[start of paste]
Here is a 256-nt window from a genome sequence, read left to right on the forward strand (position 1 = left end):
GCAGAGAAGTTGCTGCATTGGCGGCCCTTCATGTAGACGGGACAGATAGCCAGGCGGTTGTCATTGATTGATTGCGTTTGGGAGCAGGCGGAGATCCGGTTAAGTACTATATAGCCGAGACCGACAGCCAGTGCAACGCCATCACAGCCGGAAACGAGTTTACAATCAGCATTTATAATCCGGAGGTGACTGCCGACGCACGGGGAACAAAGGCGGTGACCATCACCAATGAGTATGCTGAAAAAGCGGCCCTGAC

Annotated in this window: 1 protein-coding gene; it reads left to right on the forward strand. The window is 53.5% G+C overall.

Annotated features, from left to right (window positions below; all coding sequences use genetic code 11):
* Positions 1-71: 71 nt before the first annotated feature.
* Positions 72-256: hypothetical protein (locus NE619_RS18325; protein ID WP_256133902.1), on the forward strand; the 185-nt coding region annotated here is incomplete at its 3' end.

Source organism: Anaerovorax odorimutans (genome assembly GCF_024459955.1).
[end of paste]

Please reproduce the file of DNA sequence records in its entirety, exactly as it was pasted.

Here is a 256-nt window from a genome sequence, read left to right on the forward strand (position 1 = left end):
GCAGAGAAGTTGCTGCATTGGCGGCCCTTCATGTAGACGGGACAGATAGCCAGGCGGTTGTCATTGATTGATTGCGTTTGGGAGCAGGCGGAGATCCGGTTAAGTACTATATAGCCGAGACCGACAGCCAGTGCAACGCCATCACAGCCGGAAACGAGTTTACAATCAGCATTTATAATCCGGAGGTGACTGCCGACGCACGGGGAACAAAGGCGGTGACCATCACCAATGAGTATGCTGAAAAAGCGGCCCTGAC

Annotated in this window: 1 protein-coding gene; it reads left to right on the forward strand. The window is 53.5% G+C overall.

Annotated features, from left to right (window positions below; all coding sequences use genetic code 11):
* Positions 1-71: 71 nt before the first annotated feature.
* Positions 72-256: hypothetical protein (locus NE619_RS18325; protein ID WP_256133902.1), on the forward strand; the 185-nt coding region annotated here is incomplete at its 3' end.

Source organism: Anaerovorax odorimutans (genome assembly GCF_024459955.1).